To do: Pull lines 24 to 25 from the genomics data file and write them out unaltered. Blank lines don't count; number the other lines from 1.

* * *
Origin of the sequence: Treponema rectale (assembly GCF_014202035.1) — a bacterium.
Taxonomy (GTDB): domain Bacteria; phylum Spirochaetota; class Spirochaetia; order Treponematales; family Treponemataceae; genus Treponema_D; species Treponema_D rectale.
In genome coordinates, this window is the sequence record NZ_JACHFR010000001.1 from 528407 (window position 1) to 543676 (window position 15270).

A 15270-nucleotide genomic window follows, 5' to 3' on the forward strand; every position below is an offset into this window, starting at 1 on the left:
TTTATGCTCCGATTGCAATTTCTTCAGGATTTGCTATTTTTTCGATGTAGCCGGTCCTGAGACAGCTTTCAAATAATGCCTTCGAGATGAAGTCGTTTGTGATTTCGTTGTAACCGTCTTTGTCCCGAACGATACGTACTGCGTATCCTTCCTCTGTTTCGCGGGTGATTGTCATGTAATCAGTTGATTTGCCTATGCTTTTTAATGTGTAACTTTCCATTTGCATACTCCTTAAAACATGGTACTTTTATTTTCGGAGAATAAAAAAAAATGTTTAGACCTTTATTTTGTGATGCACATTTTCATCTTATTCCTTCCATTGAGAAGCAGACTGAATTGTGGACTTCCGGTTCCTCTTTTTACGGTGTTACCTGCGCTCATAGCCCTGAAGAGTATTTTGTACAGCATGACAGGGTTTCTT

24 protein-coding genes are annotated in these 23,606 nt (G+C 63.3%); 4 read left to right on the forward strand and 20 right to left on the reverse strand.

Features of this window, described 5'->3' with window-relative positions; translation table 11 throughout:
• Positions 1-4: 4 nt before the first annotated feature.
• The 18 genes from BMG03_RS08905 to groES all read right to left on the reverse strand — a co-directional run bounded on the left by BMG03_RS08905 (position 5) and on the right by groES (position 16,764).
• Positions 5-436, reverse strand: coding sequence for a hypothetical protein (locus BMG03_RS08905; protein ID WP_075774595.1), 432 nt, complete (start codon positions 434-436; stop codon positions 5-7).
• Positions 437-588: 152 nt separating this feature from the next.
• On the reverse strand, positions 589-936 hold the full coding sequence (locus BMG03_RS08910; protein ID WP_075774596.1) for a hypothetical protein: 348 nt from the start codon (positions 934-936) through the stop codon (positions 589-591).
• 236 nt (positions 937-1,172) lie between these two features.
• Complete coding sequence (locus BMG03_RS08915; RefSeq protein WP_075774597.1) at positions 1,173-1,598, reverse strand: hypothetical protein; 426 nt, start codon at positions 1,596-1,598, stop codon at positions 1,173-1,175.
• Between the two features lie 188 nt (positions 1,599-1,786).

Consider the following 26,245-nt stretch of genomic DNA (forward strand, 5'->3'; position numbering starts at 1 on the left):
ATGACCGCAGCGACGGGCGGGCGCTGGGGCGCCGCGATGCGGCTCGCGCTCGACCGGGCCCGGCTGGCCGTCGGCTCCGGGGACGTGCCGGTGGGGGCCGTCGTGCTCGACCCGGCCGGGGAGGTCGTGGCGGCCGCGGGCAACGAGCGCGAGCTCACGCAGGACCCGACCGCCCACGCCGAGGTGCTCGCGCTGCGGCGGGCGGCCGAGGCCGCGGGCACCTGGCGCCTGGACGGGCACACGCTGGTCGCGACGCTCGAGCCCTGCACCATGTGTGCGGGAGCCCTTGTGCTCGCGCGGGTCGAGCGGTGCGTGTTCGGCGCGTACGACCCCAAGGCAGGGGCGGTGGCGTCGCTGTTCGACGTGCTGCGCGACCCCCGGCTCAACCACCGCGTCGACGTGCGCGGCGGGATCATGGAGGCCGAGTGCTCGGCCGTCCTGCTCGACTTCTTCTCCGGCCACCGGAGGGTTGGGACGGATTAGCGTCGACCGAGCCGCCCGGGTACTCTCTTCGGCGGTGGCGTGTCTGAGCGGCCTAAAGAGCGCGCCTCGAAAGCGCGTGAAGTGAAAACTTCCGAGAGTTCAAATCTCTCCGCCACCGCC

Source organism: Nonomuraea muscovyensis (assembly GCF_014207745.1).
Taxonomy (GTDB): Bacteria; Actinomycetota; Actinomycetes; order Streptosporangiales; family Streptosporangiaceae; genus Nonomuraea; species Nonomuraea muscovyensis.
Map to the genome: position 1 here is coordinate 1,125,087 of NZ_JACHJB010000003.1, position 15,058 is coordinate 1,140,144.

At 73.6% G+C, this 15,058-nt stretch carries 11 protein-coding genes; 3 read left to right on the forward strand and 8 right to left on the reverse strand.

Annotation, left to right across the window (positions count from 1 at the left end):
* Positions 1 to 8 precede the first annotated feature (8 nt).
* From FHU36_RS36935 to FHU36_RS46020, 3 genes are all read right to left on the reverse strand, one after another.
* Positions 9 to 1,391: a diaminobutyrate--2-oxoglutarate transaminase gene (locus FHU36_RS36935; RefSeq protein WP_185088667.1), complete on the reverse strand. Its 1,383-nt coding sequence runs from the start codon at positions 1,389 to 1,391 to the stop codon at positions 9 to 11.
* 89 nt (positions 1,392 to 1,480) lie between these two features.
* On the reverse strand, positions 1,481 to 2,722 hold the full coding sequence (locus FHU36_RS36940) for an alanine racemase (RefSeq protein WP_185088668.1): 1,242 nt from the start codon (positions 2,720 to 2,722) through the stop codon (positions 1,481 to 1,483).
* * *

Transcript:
* From FHU36_RS36935 to FHU36_RS46020, 3 genes are all read right to left on the reverse strand, one after another.
* Positions 9 to 1,391: a diaminobutyrate--2-oxoglutarate transaminase gene (locus FHU36_RS36935; RefSeq protein WP_185088667.1), complete on the reverse strand. Its 1,383-nt coding sequence runs from the start codon at positions 1,389 to 1,391 to the stop codon at positions 9 to 11.